German theologian Jürgen Moltmann tells us that, “without hope one cannot live. To live without hope is to cease to live.” Moltmann goes on to see hopelessness as a description of Hell, as represented by the inscription above the gates to the abyss in Dante Alighieri’s Inferno, “Abandon every hope, ye who enter here.”

Hope is essential for our lives. It’s far more than “fingers-crossed” wishful thinking. For the Christian, Biblical hope is a confident expectation, a sureness that something will come to pass because God has promised it will happen. Our hope is ultimately rooted in God Himself, and what He has done for us in Christ. Paul speaks of hope in Romans: “For in this hope we were saved. But hope that is seen is no hope at all. Who hopes for what they already have? But if we hope for what we do not yet have, we wait for it patiently” (Rom 3:24-25).

In the midst of a corrupt world, we are called to believe, to love, to serve—to hope. While we are well aware of the pervading darkness and evil that surrounds us, we are equally aware that there is a greater power, a mighty and loving God who is at work in this world and has promised to never leave us. As we trust God, the source of hope, He is able to fill us with joy and peace, allowing us to “overflow with confident hope through the power of the Holy Spirit” (Rom 15:13).

Isolated and disconnected, Skywalker has fallen into despair. Can he forgive himself, accept his weaknesses alongside his strengths, and once again find a new hope in a world in which the darkness can seem so overwhelming? Will he be able to bless others with hope, or will he succumb to doubt and despair, forever wallowing in the regrets of the past?

 

Kylo Ren and the hope of redemption

Kylo Ren/Ben Solo is the fallen villain in this latest trilogy. The son of the cavalier rogue Han Solo and rebel princess Leia Organa, Ren was trained by Luke Skywalker in the ways of the Force, but ultimately yielded to the dark side, killing his father in The Force Awakens.

But in this latest film, there are signs of doubt and tortured inner struggle within Ren. Without giving away too much, Rey manages to form a connection with Ren. Can she bring him back to the light, as Luke once did with Anakin/Vader, or is Ren the “son of darkness” Supreme Leader Snoke declares him to be?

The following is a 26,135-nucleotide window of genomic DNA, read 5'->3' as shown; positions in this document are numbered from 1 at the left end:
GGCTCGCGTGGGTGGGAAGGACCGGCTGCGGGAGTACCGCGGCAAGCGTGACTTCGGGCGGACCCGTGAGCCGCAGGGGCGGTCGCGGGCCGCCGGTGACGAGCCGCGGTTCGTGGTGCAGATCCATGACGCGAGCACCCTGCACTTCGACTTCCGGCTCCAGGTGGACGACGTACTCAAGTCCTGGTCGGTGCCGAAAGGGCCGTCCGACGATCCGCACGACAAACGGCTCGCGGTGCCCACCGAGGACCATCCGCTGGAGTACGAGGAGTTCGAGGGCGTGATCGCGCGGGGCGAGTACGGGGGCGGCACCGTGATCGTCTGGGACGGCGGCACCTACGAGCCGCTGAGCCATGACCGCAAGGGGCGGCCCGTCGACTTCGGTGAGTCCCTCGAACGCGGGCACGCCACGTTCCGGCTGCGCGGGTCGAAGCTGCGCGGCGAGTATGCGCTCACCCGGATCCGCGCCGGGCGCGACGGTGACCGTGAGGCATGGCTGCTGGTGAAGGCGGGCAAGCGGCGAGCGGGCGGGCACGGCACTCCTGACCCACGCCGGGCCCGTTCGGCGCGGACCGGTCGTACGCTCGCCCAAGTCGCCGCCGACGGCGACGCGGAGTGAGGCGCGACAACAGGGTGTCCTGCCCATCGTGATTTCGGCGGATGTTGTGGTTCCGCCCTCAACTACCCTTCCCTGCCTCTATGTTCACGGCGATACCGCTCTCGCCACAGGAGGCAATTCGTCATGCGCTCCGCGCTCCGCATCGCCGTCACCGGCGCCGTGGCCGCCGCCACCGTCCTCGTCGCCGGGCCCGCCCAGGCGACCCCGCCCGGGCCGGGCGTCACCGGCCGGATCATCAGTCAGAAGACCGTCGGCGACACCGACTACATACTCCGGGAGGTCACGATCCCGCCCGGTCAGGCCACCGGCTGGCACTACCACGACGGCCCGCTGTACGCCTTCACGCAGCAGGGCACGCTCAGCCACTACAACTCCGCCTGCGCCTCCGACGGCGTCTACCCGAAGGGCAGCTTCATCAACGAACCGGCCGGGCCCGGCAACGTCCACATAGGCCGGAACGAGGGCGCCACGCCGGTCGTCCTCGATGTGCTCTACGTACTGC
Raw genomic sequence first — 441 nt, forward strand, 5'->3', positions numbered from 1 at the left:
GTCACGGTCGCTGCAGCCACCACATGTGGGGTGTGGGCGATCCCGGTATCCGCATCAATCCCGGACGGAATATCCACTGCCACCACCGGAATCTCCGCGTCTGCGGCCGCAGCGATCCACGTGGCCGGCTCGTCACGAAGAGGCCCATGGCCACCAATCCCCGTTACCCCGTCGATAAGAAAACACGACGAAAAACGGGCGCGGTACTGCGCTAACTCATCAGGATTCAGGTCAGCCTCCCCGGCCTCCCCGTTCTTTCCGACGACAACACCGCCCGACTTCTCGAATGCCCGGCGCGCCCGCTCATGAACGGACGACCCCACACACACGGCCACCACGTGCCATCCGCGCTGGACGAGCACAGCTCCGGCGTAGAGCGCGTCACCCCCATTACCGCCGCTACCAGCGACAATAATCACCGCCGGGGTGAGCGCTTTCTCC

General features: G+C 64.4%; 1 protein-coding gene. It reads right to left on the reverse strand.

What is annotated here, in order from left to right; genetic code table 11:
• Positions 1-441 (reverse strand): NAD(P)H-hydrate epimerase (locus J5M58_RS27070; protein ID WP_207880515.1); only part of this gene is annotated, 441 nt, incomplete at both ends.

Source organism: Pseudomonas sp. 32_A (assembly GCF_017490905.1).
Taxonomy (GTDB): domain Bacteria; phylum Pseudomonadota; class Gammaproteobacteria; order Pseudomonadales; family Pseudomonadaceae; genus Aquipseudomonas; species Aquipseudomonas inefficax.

At the heart of the first six episodes of this epic series is the tragic fall into darkness of Anakin Skywalker, and his subsequent redemption through the love and belief of his son Luke. As entertainment critic Paul Asay puts it, the story arc of Anakin Skywalker/Darth Vader presented a very New Testament-type message: “Even the most broken among us can still be salvaged. They can still, ultimately, be made whole.”

This is why we love a good redemption story.

Because if these bad guys, as flawed and lost as they are, can be redeemed, then that’s good news for us, because we aren’t beyond hope.

There is an old Christian song that contains the beautiful lyric:
“All I had to offer him was brokenness and strife,
but He made something beautiful out of my life.”

This is a wonderful truth about the gospel. God’s love and power can redeem us from the darkest places as we turn to him in humility and repentance, and His grace restore us to the men and women we were meant to be.

We aren’t alone in this life. God is for us; who can be against us?
And this reality fills our lives with hope.

A Letter to SHINee’s Jonghyun: What If There was Hope?

Photo by saranghaegdoppa on Foter.com / CC BY-NC-SA

Written By Lee Soo Yi, Malaysia, originally in Simplified Chinese

Dearest Jonghyun,

I was in disbelief when I first heard the news that you took your own life. I didn’t believe it was real. I thought it was a hoax, a sick prank someone had played. I couldn’t believe someone as jovial and happy-go-lucky as you would ever commit suicide.

It was only until I read various media reports on your death and the official press release by your management company, that it finally hit me: I would never get to see your cheerful face and your cute expressions, or hear your angelic voice again.

It breaks my heart.

I had always thought that you would use your voice to bring happiness to those who love your music. That I would get to see you releasing your next self-composed song, reuniting with the rest of SHINee, serving the nation, getting married, and even becoming a father in the future. It never crossed my mind that you would choose the lonely road of no return.

I’m so sorry that I only learned of your struggle with depression after reading the letter that you sent to your friend, Nine from Dear Cloud. In it, you wrote that “the depression that was slowly devouring me at last consumed me”.

On behalf of other Shawols who have supported you ever since you debuted in 2008, I’m truly sorry that we were unaware of all the pain and exhaustion you felt.

It feels particularly sorrowful to hear of your passing in this season of Christmas, and to think that you won’t be around to spend it with us. For all those who love you, this Christmas is going to be exceptionally difficult to go through.

Dearest Jonghyun, as I’m penning this letter to you, I can’t help but wonder what I would have said to you if I actually had the chance. Right now, the words that come to my mind are from Isaiah 9:2-6: